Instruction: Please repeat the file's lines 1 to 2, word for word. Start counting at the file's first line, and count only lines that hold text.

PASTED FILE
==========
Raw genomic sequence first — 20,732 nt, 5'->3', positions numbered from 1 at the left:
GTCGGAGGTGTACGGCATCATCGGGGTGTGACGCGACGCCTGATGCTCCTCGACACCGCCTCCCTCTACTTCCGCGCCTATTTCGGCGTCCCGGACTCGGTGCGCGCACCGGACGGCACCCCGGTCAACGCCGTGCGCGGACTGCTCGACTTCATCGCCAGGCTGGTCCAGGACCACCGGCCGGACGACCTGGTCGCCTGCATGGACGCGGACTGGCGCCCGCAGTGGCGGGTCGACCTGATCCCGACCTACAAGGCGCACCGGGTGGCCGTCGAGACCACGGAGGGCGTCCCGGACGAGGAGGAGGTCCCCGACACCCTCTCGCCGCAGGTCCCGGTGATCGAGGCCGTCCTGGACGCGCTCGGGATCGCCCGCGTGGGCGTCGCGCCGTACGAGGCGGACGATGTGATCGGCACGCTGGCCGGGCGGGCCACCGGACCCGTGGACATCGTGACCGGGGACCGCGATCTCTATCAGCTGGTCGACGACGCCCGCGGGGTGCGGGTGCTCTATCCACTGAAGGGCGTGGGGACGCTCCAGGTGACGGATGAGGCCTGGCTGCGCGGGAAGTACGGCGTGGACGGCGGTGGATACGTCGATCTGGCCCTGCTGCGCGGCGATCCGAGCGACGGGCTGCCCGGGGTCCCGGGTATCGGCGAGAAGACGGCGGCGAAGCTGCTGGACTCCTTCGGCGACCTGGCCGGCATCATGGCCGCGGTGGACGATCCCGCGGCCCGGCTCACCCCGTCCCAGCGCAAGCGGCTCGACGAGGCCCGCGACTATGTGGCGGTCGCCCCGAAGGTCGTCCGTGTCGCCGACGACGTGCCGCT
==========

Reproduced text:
Raw genomic sequence first — 20,732 nt, 5'->3', positions numbered from 1 at the left:
GTCGGAGGTGTACGGCATCATCGGGGTGTGACGCGACGCCTGATGCTCCTCGACACCGCCTCCCTCTACTTCCGCGCCTATTTCGGCGTCCCGGACTCGGTGCGCGCACCGGACGGCACCCCGGTCAACGCCGTGCGCGGACTGCTCGACTTCATCGCCAGGCTGGTCCAGGACCACCGGCCGGACGACCTGGTCGCCTGCATGGACGCGGACTGGCGCCCGCAGTGGCGGGTCGACCTGATCCCGACCTACAAGGCGCACCGGGTGGCCGTCGAGACCACGGAGGGCGTCCCGGACGAGGAGGAGGTCCCCGACACCCTCTCGCCGCAGGTCCCGGTGATCGAGGCCGTCCTGGACGCGCTCGGGATCGCCCGCGTGGGCGTCGCGCCGTACGAGGCGGACGATGTGATCGGCACGCTGGCCGGGCGGGCCACCGGACCCGTGGACATCGTGACCGGGGACCGCGATCTCTATCAGCTGGTCGACGACGCCCGCGGGGTGCGGGTGCTCTATCCACTGAAGGGCGTGGGGACGCTCCAGGTGACGGATGAGGCCTGGCTGCGCGGGAAGTACGGCGTGGACGGCGGTGGATACGTCGATCTGGCCCTGCTGCGCGGCGATCCGAGCGACGGGCTGCCCGGGGTCCCGGGTATCGGCGAGAAGACGGCGGCGAAGCTGCTGGACTCCTTCGGCGACCTGGCCGGCATCATGGCCGCGGTGGACGATCCCGCGGCCCGGCTCACCCCGTCCCAGCGCAAGCGGCTCGACGAGGCCCGCGACTATGTGGCGGTCGCCCCGAAGGTCGTCCGTGTCGCCGACGACGTGCCGCT